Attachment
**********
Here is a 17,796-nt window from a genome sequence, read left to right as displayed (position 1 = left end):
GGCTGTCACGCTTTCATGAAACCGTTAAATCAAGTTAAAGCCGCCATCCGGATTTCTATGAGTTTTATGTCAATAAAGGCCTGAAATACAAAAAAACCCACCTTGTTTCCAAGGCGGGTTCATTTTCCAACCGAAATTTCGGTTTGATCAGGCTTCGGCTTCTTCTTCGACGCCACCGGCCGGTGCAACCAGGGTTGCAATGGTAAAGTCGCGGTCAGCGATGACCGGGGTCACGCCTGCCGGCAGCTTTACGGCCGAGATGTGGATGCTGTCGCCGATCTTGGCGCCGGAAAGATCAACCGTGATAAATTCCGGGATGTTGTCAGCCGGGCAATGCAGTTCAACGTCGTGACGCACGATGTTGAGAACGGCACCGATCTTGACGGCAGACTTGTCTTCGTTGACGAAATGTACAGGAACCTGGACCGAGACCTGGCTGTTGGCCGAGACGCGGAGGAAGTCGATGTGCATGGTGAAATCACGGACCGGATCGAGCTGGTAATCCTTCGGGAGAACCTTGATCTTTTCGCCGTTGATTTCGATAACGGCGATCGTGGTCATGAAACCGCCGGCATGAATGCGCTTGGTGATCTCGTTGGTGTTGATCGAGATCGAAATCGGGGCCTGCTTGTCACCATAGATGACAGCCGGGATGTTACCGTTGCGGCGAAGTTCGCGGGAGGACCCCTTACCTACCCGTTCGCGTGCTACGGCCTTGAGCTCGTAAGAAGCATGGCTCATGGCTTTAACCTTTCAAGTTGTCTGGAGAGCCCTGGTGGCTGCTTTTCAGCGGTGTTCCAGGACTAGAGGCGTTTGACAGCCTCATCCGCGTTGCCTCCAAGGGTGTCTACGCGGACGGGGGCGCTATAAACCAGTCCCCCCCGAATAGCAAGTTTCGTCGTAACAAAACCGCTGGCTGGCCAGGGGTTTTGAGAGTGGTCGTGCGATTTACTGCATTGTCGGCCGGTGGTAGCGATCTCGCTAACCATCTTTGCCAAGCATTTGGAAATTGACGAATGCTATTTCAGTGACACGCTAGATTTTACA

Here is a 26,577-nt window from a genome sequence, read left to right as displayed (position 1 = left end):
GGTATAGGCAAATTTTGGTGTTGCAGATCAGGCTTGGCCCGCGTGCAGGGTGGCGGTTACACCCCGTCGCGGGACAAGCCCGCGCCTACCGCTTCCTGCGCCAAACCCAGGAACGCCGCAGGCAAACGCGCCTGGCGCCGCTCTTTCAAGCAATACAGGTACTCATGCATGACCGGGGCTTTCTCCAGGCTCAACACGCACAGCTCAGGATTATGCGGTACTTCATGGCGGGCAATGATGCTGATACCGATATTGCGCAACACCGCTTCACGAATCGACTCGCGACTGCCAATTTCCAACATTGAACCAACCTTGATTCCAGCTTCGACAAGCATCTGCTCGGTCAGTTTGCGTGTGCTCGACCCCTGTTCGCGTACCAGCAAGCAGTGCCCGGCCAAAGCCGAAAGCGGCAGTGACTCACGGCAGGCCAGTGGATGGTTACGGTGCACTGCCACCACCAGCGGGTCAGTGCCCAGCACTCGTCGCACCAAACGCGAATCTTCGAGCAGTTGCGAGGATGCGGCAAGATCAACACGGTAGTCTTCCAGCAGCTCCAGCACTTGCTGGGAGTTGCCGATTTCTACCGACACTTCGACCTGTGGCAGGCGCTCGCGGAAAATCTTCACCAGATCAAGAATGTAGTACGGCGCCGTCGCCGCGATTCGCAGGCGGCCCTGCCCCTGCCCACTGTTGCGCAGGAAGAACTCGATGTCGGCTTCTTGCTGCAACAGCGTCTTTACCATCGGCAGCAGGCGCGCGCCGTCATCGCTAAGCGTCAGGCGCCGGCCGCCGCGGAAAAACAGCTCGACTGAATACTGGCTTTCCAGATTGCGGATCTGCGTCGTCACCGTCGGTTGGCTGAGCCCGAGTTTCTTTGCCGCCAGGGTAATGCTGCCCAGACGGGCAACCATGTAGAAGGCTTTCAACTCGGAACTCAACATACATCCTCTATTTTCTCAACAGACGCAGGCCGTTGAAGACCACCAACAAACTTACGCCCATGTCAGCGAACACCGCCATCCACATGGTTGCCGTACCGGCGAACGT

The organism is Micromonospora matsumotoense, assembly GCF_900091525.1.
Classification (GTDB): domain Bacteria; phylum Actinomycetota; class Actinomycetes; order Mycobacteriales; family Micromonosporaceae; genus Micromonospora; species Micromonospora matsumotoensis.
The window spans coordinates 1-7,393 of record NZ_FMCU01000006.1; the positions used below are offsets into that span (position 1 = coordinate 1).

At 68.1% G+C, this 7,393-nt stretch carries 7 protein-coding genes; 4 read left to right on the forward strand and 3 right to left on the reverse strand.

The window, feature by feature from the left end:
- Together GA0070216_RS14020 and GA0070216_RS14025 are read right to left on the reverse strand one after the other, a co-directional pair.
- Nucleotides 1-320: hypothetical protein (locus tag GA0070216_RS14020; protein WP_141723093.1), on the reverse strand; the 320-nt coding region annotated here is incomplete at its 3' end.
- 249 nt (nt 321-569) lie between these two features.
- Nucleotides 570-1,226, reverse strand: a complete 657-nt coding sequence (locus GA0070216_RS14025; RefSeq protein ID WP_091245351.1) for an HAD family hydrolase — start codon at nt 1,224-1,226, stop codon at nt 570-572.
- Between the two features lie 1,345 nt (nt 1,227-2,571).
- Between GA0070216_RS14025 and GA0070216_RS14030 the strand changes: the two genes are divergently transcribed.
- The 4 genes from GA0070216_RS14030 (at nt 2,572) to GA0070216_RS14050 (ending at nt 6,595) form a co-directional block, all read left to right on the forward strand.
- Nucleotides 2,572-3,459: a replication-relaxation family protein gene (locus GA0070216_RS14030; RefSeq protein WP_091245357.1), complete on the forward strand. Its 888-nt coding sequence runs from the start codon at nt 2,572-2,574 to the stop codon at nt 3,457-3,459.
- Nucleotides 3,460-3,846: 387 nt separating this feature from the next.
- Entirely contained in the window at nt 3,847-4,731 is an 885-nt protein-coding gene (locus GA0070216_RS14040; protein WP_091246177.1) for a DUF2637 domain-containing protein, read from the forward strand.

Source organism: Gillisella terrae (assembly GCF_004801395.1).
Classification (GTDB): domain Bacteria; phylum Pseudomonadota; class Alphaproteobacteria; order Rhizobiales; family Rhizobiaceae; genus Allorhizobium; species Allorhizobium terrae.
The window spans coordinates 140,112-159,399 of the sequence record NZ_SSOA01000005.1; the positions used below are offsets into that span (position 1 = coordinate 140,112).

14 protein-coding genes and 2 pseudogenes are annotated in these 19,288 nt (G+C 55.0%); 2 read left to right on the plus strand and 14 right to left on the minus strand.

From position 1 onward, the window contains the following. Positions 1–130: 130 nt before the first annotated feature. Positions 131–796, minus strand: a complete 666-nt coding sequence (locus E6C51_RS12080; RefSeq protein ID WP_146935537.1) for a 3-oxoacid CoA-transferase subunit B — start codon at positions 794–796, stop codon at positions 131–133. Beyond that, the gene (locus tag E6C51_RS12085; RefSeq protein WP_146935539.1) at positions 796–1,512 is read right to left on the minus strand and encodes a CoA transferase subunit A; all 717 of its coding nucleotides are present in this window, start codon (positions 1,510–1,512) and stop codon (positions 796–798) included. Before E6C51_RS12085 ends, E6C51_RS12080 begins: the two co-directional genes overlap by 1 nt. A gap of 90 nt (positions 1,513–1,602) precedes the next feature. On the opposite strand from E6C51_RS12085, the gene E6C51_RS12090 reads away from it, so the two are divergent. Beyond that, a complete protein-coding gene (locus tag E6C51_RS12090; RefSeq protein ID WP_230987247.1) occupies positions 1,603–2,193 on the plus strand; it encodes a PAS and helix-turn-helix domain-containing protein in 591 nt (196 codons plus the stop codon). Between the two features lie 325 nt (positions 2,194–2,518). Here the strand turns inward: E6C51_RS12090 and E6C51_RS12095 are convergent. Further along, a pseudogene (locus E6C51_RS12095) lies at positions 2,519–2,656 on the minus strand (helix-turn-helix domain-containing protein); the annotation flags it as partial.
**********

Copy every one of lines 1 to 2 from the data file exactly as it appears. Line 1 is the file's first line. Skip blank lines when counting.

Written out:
Here is a 17,796-nt window from a genome sequence, read left to right as displayed (position 1 = left end):
GGCTGTCACGCTTTCATGAAACCGTTAAATCAAGTTAAAGCCGCCATCCGGATTTCTATGAGTTTTATGTCAATAAAGGCCTGAAATACAAAAAAACCCACCTTGTTTCCAAGGCGGGTTCATTTTCCAACCGAAATTTCGGTTTGATCAGGCTTCGGCTTCTTCTTCGACGCCACCGGCCGGTGCAACCAGGGTTGCAATGGTAAAGTCGCGGTCAGCGATGACCGGGGTCACGCCTGCCGGCAGCTTTACGGCCGAGATGTGGATGCTGTCGCCGATCTTGGCGCCGGAAAGATCAACCGTGATAAATTCCGGGATGTTGTCAGCCGGGCAATGCAGTTCAACGTCGTGACGCACGATGTTGAGAACGGCACCGATCTTGACGGCAGACTTGTCTTCGTTGACGAAATGTACAGGAACCTGGACCGAGACCTGGCTGTTGGCCGAGACGCGGAGGAAGTCGATGTGCATGGTGAAATCACGGACCGGATCGAGCTGGTAATCCTTCGGGAGAACCTTGATCTTTTCGCCGTTGATTTCGATAACGGCGATCGTGGTCATGAAACCGCCGGCATGAATGCGCTTGGTGATCTCGTTGGTGTTGATCGAGATCGAAATCGGGGCCTGCTTGTCACCATAGATGACAGCCGGGATGTTACCGTTGCGGCGAAGTTCGCGGGAGGACCCCTTACCTACCCGTTCGCGTGCTACGGCCTTGAGCTCGTAAGAAGCATGGCTCATGGCTTTAACCTTTCAAGTTGTCTGGAGAGCCCTGGTGGCTGCTTTTCAGCGGTGTTCCAGGACTAGAGGCGTTTGACAGCCTCATCCGCGTTGCCTCCAAGGGTGTCTACGCGGACGGGGGCGCTATAAACCAGTCCCCCCCGAATAGCAAGTTTCGTCGTAACAAAACCGCTGGCTGGCCAGGGGTTTTGAGAGTGGTCGTGCGATTTACTGCATTGTCGGCCGGTGGTAGCGATCTCGCTAACCATCTTTGCCAAGCATTTGGAAATTGACGAATGCTATTTCAGTGACACGCTAGATTTTACA